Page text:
Director: Robert Eggers
Stars: Anya Taylor-Joy, Ralph Ineson
4 (out of 5) Globes
For a horror number about dirt and grime and hunger and gnarly monsters who can maybe transform into rabbits, “The Witch” is very clean. That is to say: It’s a perfectly calibrated (and generally perfect) feature debut from a director who got exactly what he wanted. All one can do is admire it — and of course, occasionally jump and routinely have nerves peerlessly jangled. If it weren’t legitimately creepy it’d be like the overachieving Poindexter from your elementary school who was reading Orwell while you were still stuck on Beverly Cleary, although maybe not as scary.
Set amongst America’s first Puritans in 1630, it charts a family who are banished by their insufficiently pious brethren. They hightail it to the edge of a forest, where the corn is rotted and the only way to pass the time is angrily chopping wood. One day the eldest daughter, Thomasin (Anya Taylor-Joy, in an of course justly revered breakthrough), is playing with the newborn. In between peek-a-boos, he’s gone. At this point any other film would tease us with ambiguity: Was he really absconded by some supernatural beastie? Or is there a logical explanation? Not in this film: In a parade of blood-curdling disconnected images, we see him taken back to a witch’s lair, whose grungy inhabitant bathes in his blood.
Revealing the awful truth in the first act is a smart outside-the-box move in a film that is never less than smart and outside-the-box. Our Puritan heroes aren’t as successful; even when they’re right they’re wrong. After correctly blaming their troubles on a beastie, the family, one by one, turns on the pubescent Thomasin, accusing her of being in league with evil. Though he tries to be their gruff rock, the patchily bearded patriarch (Ralph Ineson, who’s apparently on “Game of Thrones” but will always, to some of us, be the disreputable bro Chris “Finchy” Finch on the original “The Office”) can’t help but join in on the blame game. Soon religious and gender hysteria have exacerbated a problem that already involved a psychotic, shape-shifting entity with gross hair.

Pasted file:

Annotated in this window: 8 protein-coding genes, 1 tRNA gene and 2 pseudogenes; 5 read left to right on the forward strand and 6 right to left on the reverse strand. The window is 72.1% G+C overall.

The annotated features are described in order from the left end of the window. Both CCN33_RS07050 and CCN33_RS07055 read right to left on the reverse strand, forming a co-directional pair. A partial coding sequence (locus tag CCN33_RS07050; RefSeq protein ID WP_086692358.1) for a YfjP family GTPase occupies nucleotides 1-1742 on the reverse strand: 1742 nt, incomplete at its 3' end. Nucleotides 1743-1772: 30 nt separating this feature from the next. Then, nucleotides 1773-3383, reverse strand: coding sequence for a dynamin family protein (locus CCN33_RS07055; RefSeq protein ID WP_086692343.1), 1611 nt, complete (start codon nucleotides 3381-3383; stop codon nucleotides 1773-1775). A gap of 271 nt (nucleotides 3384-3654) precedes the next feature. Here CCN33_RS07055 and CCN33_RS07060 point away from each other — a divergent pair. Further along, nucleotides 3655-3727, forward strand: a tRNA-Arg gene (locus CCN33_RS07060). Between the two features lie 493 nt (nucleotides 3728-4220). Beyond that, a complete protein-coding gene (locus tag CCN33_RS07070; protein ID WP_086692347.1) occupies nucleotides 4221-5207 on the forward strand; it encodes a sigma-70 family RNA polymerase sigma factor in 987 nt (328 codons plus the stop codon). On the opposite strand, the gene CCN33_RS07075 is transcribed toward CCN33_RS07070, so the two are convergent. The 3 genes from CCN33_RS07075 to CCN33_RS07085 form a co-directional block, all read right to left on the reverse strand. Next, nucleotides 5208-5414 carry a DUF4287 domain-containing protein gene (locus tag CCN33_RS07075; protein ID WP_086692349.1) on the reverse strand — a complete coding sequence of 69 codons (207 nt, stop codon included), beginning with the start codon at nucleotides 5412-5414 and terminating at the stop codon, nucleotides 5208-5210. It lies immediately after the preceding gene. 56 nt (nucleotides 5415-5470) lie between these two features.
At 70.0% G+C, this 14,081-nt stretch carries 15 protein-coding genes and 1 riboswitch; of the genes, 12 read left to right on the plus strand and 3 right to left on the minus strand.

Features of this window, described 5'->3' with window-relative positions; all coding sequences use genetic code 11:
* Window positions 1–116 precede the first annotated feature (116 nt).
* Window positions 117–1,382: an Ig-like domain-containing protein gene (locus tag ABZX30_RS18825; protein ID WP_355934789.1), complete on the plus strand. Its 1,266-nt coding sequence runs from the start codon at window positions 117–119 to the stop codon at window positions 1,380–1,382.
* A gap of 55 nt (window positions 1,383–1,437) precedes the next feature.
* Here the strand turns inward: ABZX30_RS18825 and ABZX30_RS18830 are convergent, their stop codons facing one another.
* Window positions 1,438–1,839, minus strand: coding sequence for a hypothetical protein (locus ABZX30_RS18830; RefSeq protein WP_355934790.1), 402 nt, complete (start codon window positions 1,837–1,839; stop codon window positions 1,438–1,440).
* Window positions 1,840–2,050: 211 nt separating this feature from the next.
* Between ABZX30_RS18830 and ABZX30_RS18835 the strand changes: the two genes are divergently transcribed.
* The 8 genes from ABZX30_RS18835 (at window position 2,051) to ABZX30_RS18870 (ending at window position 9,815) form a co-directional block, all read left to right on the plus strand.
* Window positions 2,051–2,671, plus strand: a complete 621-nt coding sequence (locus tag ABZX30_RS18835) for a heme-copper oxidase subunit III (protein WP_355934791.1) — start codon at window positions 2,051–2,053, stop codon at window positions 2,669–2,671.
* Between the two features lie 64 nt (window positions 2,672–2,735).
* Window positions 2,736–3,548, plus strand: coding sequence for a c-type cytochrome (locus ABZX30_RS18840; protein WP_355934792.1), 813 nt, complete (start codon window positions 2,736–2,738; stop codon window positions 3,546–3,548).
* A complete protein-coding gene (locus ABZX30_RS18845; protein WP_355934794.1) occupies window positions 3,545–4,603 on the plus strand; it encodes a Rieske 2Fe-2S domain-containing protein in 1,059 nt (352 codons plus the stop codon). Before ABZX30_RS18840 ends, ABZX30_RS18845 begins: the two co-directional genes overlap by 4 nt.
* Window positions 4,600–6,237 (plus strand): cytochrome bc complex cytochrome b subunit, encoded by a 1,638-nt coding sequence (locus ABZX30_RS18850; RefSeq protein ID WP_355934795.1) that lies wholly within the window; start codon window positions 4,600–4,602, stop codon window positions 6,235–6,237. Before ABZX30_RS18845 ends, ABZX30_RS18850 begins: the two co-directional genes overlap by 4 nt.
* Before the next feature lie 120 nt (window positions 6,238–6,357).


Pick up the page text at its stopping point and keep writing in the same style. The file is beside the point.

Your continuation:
It’s clear what first-timer Robert Eggers is doing, even without him elucidating upon it in interviews: He’s imagining an alternate history in which the fears of the past — at least the supernatural ones — are real. At the same time he’s commenting on today, at a time when women’s actions are still perceived as mysterious and in need of controlling, and when even pointing out that 51 percent of the population is paid unequally is a controversial statement. At the same time — as if the film weren’t impressive already — Eggers doesn’t overplay this. This is a salvo but not a message-mongerer, and it even finds deep empathy for people whose times and beliefs have hobbled their more humane instincts.
There’s one potential blemish, of sorts: Whether “The Witch” is product that will cross over into the nation’s googolplexes is up in the air. Even in its purpler moments — poison apples being coughed up, the freakiest goat since Sam Raimi’s “Drag Me to Hell” — “The Witch” stays earthbound and deceptively tasteful. Despite its fine (OK, perfect) use of off-screen space, which creates tension inside unusually narrow frames, it could regularly pass for a Bergman film (or, with its use of night scene lit only by candles, “Barry Lyndon”). This is no tossed-off scare machine, despite being dropped into theaters early in the year. Eggers treated it with no less authority than the Daniel Day-Lewis “The Crucible”: The natty clothes were recreated through exhaustive research, and the cabin in the woods was built using era-specific materials. It’s horror by way of an indie prestige picture.
If “The Witch” may be too rarified for the midnight movie masses, that’s great for some of us, who like when films like this deny us certain (though by no means all) base pleasures. “The Witch” keeps some of its frights off-screen and goes with a finale that’s more a mad vision than a blood-lusty capper. Even its few token “boo!” moments are organic to the story, because only a film that’s less than perfect would settle for merely making us jump. Everything about it, front to end, is wisely and uniquely judged, so much so that even writing about it seems redundant. “The Witch” doesn’t have the deep riches of certain less perfect films; what you see is what you get. But in this case what you get is a nightmare projected onto a giant screen, and one whose vibe, at least, takes time to shake off, if it ever wholly gets off you at all.